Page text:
It is a frightening disorder because it sets the sufferer up for a situation where, no matter how well s/he progresses or how successful the outcome, s/he will never, EVER be able to win.

While there is no cure for Shoppers Disorder, and no 12-step support group, sufferers have reported relief when they repeat the following words aloud when the temptation to SHOP-ON! rears its ugly head:

  • Perfection is a pipe-dream. 
  • Reasonable people have reasonable expectations
    and take reasonable steps to achieve reasonable goals.
  • The scales used to measure accomplishment must be balanced.

(Are you *grinning* in recognition, or shaking your head sadly!?)

Do YOU suffer from Shopper’s Syndrome?

If YOU are someone who buys items thinking you “can always return them,” or have more than a few unused belongings in your possession that you “meant to” return, there is some advice especially for you at the end of this article. Those of you who don’t feel the temptation to continue to shop until all your options are EXHAUSTED can skip it, moving right along to Part 3 in the Fit Series.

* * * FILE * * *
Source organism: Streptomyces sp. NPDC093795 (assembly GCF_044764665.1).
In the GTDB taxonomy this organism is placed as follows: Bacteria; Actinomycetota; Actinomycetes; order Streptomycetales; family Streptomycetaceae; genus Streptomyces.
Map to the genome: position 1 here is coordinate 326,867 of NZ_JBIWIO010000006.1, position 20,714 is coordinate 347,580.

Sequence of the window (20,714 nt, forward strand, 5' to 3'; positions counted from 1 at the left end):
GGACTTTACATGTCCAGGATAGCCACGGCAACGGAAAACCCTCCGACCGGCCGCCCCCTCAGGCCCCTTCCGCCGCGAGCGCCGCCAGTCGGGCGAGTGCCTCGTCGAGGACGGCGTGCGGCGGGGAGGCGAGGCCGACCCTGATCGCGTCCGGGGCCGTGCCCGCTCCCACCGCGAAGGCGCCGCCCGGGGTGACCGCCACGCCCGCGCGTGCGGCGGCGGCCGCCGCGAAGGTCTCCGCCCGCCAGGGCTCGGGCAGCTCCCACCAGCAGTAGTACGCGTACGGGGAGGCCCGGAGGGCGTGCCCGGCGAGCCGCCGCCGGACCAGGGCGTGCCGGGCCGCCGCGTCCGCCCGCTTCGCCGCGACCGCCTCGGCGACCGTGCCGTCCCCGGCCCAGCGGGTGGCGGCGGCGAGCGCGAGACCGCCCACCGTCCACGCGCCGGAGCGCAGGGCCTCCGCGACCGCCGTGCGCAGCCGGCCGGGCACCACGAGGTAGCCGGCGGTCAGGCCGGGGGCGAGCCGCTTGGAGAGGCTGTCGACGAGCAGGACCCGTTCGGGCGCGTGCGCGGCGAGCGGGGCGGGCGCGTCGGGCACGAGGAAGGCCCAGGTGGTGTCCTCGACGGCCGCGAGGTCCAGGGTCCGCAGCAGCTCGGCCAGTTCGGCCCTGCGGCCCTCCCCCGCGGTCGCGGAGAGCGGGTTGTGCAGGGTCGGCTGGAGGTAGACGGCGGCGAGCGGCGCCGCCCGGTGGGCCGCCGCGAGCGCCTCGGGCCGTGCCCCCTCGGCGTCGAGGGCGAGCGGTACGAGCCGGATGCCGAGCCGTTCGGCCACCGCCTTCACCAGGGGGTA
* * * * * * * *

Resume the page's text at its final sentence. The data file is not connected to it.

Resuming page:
**NOW, to answer your question more accurately, J.R.: 

The right coach for YOU is one where the “FIT” is right, and
YOU are the only one who can know that.

The next article in the Fit Series, Coaches, Dentists, and FIT – Part 3 will give you some advice that will guide you through the interview process.